Upper-middle-class, if they have to stop working, can survive 5-10 years easily. Middle class in the same circumstances - one year to a few years. Upper class - indefinitely.

By that definition, no young person can be upper middle class regardless of income. I don’t know any one in their 20’s who would be able to live 5 years off their savings/assets alone. I’m not sure there are any in their 30’s who can either.

From income alone - no. So?

I would say that the ability to live off of savings for X period of time is not a requirement for either the middle class or upper-middle class. Plenty of upper middle-class people would go broke extremely quickly if they stopped working for whatever reason because they carry large mortgages and have high expenses in general. That applies to doctors and other professional way more often than not yet they are considered upper-middle class.

To me, upper-middle class implies a high-income and a certain lifestyle but it says nothing about overall assets or true wealth. By some definitions, wealth (outside of retirement savings) and the ability to choose whether to work or not is only a requirement to be in the upper-class. Upper-middle class people may be able to choose to allow one spouse to stay home but they will still take a lifestyle hit for that choice.

If you have to work for a living, you are middle class no matter what your income level. A doctor or lawyer or manager or sales director who makes $500,000 a year is upper middle class because if they stopped working they’d have to drastically cut back their budget. To be truly upper class you can’t have earned your own money, you have to inherit it.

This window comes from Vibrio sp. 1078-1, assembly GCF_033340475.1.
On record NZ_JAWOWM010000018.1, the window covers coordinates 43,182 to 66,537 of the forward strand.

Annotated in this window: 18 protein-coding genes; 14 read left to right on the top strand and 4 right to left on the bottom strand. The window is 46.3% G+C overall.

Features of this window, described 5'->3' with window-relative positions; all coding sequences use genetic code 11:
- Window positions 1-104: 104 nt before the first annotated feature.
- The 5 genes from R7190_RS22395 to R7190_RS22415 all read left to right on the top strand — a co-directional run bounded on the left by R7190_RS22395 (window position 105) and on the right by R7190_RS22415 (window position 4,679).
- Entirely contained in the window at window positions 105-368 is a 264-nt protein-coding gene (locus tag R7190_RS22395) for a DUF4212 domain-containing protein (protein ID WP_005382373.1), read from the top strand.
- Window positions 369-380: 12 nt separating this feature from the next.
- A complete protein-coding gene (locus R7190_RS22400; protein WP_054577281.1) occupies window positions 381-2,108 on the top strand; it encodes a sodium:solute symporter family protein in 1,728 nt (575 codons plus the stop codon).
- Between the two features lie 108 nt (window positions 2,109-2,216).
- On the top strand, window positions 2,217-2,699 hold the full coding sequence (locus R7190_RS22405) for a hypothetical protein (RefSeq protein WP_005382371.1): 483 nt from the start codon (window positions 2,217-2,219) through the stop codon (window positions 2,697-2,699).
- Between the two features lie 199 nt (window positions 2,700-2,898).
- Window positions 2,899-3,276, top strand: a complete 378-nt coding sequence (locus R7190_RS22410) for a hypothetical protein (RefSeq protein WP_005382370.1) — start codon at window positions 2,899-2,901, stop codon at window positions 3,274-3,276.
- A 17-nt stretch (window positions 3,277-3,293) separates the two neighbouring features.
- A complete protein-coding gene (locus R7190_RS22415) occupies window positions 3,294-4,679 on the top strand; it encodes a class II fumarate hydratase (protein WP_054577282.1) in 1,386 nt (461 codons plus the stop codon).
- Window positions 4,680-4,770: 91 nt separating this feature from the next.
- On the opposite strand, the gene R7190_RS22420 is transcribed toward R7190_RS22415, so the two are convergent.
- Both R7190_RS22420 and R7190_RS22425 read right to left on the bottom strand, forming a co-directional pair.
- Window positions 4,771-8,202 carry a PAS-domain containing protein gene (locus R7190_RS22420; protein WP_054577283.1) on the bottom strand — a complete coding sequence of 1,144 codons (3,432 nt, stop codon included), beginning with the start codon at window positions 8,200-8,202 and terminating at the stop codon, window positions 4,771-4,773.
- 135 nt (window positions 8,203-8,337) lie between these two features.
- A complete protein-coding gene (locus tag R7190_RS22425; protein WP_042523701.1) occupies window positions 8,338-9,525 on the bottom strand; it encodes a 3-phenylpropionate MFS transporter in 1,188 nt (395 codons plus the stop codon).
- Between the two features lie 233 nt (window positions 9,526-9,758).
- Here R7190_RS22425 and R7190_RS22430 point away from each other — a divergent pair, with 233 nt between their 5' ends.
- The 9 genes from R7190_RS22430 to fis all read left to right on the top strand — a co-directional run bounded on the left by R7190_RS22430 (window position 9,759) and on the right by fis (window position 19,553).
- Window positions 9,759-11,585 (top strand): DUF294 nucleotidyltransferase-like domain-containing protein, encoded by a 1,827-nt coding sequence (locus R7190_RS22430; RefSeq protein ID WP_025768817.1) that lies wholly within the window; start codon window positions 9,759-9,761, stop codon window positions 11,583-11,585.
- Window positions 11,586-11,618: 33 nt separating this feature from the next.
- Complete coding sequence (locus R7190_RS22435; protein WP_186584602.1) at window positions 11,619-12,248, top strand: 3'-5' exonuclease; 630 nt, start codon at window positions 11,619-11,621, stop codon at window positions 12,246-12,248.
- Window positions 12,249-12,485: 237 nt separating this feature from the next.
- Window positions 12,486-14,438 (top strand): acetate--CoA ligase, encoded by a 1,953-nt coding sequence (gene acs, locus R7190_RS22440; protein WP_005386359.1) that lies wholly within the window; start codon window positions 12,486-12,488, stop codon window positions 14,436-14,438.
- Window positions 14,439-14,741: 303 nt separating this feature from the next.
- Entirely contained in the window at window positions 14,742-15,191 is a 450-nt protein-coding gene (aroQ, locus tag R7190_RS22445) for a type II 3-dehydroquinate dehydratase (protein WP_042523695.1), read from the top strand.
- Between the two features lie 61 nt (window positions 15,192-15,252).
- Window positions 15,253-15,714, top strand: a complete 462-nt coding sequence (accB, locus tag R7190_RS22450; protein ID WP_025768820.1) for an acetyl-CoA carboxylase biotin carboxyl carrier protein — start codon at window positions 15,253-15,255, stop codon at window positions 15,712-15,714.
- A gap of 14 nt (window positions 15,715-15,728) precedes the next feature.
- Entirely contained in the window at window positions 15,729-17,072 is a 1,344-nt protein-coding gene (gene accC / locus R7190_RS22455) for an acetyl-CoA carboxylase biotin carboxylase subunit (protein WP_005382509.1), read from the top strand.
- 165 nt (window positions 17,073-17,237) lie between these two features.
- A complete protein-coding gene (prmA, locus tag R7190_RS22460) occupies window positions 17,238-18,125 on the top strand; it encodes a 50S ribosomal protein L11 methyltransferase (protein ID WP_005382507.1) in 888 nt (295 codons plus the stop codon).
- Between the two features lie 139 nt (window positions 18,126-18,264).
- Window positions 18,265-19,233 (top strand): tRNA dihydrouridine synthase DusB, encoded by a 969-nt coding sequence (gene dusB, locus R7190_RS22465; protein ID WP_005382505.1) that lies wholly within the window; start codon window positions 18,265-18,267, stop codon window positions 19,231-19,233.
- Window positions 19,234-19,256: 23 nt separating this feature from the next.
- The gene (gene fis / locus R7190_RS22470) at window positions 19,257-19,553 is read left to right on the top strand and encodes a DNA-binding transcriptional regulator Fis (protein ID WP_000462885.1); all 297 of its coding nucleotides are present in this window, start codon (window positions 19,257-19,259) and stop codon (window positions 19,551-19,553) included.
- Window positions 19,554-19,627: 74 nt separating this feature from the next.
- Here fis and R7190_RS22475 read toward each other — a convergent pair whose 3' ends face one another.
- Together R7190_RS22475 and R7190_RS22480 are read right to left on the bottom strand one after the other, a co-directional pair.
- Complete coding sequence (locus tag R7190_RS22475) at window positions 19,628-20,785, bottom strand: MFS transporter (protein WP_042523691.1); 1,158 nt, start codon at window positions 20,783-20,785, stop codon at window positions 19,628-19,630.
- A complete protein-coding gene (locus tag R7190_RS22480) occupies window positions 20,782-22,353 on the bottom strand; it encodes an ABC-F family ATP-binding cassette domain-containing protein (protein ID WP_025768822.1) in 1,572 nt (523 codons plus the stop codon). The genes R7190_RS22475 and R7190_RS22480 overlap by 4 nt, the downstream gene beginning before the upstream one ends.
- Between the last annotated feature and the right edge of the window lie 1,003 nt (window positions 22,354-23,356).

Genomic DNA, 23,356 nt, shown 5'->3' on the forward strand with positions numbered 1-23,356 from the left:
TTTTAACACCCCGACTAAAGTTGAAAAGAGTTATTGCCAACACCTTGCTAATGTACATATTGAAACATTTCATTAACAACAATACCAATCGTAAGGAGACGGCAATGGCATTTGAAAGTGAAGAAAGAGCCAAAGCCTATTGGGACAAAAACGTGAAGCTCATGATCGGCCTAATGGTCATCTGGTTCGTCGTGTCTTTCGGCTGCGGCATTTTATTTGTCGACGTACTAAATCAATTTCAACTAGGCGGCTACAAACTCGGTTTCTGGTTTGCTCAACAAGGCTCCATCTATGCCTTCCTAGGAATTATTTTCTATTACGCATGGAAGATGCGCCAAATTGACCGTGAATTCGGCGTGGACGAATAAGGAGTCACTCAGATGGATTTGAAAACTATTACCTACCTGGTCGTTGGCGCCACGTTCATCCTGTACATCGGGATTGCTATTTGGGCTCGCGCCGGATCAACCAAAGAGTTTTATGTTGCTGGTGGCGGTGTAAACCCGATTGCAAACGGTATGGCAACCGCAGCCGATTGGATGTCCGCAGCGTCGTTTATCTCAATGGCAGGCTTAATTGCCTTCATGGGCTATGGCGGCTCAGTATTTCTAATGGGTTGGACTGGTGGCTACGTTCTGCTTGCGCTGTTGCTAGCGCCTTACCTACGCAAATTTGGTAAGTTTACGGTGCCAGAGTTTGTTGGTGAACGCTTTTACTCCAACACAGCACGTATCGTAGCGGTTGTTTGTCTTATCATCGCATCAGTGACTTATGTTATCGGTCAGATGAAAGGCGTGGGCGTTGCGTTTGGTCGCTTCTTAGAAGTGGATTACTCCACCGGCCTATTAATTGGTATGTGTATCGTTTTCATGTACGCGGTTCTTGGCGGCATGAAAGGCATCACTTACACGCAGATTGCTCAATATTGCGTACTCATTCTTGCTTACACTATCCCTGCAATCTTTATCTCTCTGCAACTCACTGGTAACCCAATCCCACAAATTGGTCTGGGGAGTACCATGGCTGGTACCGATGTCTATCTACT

Upper-middle class is a designation most often used for those who must work for a paycheque, but who work in a “profession” that is accorded more social respect (and typically but not always higher pay) than the average working professional.

Typical examples are doctors and lawyers.

That it is not strictly tied to pay is demonstrated by the fact that university professors are generally accorded upper-middle class status (if they have tenure). In their case, they have the status because it is very difficult to become a tenured university professor and such have reasonably high social status.

Upper middle class status is not necessarily linked with wealth accumulation, and in fact, it is relatively common for people in this category to have their spending outstrip their income.

On the other hand, people who own businesses can be ‘upper-middle class’ if the business is wealthy enough, and they can accumulate the trappings of wealth commonly associated with upper-middle-classdom - for example, a nice detached house (if living in a major city), and the ability to hire personal servants if necessary (typically, a nanny for the kids, or a nurse/assistant for elders living at home).

Bull. Plenty of upper class people who have earned their own money. Including fabulously wealthy ones.

Young upper-class people have trust funds.

But that raises an important point: Plenty of self-made rich people have not joined the upper class and never will no matter how much money they have. It’s a function of whom you might conceivably marry, among other things. Not even Bill Gates, I think, is part of the upper class really. Their children or grandchildren might join the upper class – but, they have to be properly acculturated to qualify, and being the right color is all but indispensable; there is not really any nonwhite upper class in America. Yet.